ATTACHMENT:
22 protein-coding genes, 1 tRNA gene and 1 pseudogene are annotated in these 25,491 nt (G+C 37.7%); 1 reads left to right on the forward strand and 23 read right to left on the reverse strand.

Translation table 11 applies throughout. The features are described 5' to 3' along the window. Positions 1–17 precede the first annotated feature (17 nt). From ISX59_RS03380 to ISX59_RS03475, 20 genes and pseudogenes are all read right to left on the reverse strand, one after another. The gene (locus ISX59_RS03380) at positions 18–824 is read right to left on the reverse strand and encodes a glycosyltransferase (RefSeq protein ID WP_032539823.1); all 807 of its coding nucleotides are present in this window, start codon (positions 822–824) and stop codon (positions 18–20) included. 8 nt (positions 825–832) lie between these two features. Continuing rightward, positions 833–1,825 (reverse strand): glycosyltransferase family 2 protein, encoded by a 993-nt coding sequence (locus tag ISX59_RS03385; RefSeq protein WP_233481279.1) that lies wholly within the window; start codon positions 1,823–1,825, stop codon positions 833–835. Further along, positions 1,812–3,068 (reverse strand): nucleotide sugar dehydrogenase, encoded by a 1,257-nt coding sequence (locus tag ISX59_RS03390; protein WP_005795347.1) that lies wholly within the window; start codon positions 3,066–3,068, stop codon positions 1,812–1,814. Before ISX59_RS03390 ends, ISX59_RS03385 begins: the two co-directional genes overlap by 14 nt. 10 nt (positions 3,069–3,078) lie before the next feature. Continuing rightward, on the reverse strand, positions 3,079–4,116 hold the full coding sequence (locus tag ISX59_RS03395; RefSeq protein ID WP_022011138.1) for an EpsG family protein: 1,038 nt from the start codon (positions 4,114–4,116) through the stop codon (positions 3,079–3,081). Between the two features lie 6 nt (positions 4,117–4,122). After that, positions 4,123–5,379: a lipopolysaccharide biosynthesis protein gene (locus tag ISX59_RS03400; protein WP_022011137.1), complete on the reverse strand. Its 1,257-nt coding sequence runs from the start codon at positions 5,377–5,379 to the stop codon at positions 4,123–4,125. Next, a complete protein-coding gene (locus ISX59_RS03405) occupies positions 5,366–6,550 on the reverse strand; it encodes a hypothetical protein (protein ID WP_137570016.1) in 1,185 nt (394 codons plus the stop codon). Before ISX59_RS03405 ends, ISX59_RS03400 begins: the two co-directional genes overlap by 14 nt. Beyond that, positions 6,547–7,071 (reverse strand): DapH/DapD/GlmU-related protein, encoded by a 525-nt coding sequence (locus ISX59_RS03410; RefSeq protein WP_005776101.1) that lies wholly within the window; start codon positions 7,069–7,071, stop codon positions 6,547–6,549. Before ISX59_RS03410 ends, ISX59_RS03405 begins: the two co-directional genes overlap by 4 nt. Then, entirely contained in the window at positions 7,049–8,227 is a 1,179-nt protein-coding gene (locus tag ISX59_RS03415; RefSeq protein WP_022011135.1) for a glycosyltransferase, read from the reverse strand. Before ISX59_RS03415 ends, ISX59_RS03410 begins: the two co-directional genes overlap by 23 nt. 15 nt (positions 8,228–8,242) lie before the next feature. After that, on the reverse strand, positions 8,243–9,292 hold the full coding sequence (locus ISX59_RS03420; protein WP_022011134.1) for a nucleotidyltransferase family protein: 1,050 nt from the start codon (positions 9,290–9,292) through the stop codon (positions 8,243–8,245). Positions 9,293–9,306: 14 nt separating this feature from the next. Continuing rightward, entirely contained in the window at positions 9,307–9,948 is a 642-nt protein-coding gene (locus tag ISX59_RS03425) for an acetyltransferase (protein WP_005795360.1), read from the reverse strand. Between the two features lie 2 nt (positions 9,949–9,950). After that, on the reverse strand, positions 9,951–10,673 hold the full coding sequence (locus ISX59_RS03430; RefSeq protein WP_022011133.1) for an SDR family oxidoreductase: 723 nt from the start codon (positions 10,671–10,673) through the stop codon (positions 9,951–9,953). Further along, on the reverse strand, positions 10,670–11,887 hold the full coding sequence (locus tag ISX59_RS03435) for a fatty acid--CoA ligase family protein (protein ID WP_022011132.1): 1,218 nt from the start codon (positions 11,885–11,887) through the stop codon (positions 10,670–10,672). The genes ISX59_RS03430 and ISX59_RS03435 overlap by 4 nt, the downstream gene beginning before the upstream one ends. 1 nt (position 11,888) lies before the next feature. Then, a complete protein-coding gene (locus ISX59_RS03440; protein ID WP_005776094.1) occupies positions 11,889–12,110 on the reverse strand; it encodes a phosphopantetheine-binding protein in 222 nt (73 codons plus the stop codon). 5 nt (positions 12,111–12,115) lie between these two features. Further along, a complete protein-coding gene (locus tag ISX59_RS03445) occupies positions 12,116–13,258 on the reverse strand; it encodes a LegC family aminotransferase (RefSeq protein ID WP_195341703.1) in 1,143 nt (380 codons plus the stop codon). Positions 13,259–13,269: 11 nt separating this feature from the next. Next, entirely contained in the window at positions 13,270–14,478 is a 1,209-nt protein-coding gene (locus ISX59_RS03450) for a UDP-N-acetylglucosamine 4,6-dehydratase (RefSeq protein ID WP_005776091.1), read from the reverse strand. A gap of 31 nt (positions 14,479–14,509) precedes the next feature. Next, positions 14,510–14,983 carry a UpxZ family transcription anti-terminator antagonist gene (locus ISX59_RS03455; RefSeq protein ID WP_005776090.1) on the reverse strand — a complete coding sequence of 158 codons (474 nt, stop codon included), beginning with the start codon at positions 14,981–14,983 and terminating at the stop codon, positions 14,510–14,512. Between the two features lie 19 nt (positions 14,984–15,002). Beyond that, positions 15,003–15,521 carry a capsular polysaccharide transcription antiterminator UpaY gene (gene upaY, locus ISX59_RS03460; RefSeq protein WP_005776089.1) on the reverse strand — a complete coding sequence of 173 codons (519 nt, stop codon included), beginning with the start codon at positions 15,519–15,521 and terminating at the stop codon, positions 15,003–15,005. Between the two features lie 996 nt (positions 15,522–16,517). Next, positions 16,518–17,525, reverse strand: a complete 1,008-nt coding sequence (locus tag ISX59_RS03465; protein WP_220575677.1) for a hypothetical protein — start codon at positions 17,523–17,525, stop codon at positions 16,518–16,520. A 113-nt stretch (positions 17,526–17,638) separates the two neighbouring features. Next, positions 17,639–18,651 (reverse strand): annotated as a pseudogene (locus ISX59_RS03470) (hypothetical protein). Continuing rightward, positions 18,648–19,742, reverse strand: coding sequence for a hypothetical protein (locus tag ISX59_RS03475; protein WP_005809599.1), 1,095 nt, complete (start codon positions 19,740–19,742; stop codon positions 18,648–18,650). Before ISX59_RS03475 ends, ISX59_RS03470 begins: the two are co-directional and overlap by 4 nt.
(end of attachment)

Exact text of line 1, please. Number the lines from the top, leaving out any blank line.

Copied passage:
22 protein-coding genes, 1 tRNA gene and 1 pseudogene are annotated in these 25,491 nt (G+C 37.7%); 1 reads left to right on the forward strand and 23 read right to left on the reverse strand.